Agency that oversees immigration consultants appears to be in turmoil

This was a fairly high profile initiative of the previous government, meant to improve the integrity of immigration consultants. Better to use immigration lawyers who have stronger – but not perfect – codes of conduct and regulation:

The council that oversees thousands of immigration consultants in Canada is in the midst of what many describe as a crisis, beset by resignations, infighting and harsh criticism from lawmakers and lawyers.

The chief concern about the apparent crisis confronting the ICCRC (Immigration Consultants of Canada Regulatory Council) is that those who will suffer most are the immigrants and refugees who often use consultants in their efforts to live in Canada.

The regulatory council, which was set up in 2011,  sets the rules for how immigration consultants conduct themselves, providing education, licensing and discipline. It’s needed to help and protect those who want to come to Canada, overseeing approximately 4,000 consultants. It is run by a 15-member board of directors.

“The council is there to protect the public,” said immigration lawyer Richard Kurland. “It’s not going after the crooked consultants adequately and at risk is the public — the immigrants, refugees and vulnerable visitors.”

Everyone agrees that most immigration consultants do a good job of representing their clients.

“I am deeply, deeply concerned about the status of operations and governance with the board (of directors) right now,” said Conservative MP Michelle Rempel, a member of the Commons immigration committee that has been looking into the immigration consultant industry.

When board representatives appeared before the committee last month, Rempel upbraided them for allowing internal disputes to spill over into their professional work, labelling one letter submitted to the committee by the board of directors “garbage” that was “deeply disappointing.”

ICCRC board chair Christopher Daw told committee members in March that the council “is fulfilling its mandate to protect consumer by effectively regulating the immigration and citizenship consulting profession.”

No one from the ICCRC’s executive would agree to an interview, but acting president and CEO Lawrence Barker did respond to written questions.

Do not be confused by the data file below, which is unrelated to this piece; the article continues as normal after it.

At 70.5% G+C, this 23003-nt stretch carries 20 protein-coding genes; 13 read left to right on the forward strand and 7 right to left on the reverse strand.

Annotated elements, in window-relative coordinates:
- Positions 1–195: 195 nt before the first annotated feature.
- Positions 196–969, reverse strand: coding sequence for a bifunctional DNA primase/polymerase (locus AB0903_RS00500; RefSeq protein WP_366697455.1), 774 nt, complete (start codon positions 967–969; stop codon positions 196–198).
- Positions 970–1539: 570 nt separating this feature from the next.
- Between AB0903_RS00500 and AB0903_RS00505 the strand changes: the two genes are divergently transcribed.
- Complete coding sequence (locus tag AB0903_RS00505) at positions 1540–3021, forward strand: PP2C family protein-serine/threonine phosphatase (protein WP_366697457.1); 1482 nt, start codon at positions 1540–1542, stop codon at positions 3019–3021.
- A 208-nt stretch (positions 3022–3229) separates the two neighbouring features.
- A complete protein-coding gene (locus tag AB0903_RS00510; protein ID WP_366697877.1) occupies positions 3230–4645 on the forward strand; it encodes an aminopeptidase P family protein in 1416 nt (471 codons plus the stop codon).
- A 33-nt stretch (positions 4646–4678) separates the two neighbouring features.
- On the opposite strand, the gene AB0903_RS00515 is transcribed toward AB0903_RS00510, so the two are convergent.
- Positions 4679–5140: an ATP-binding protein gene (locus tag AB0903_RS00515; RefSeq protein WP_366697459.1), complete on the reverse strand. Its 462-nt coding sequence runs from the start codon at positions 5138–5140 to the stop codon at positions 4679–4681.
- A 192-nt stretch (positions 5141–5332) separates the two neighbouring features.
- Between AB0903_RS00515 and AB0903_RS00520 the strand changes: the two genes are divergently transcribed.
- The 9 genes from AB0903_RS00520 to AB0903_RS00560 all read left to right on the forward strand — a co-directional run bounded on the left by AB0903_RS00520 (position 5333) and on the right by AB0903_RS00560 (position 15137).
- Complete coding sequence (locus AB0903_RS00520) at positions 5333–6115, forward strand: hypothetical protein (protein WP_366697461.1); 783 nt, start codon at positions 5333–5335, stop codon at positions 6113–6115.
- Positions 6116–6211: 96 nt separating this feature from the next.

‘Turnover can be challenging’

In an email Barker defended the organization, says it is “financially sound.”

“With respect to governance, the board of directors is elected by the membership and the resulting turnover can be challenging at times,” said Barker, noting the agency is undertaking a review of the way it’s governed.

The parliamentary committee is considering what changes to recommend to the government. The suggestions range from retooling the council to having the government take over regulation of the industry to scrapping it, allowing only lawyers or public servants to deal with immigrant and refugee clients.

Asked for a comment, Jennifer Bourque, a spokeswoman for the Immigration Department, told CBC News in an email:

“The department is following this issue carefully. We remain confident that the ICCRC will resolve any internal issues. The department is in regular contact with the ICCRC and there are reporting requirements that the ICCRC must follow. The department will continue to monitor and will provide support as necessary.”

Source: Agency that oversees immigration consultants appears to be in turmoil – Politics – CBC News

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About Andrew
Andrew blogs and tweets public policy issues, particularly the relationship between the political and bureaucratic levels, citizenship and multiculturalism. His latest book, Policy Arrogance or Innocent Bias, recounts his experience as a senior public servant in this area.

One Response to Agency that oversees immigration consultants appears to be in turmoil

  1. Pingback: Liberals face pressure to crack down on crooked immigration consultants | Multicultural Meanderings

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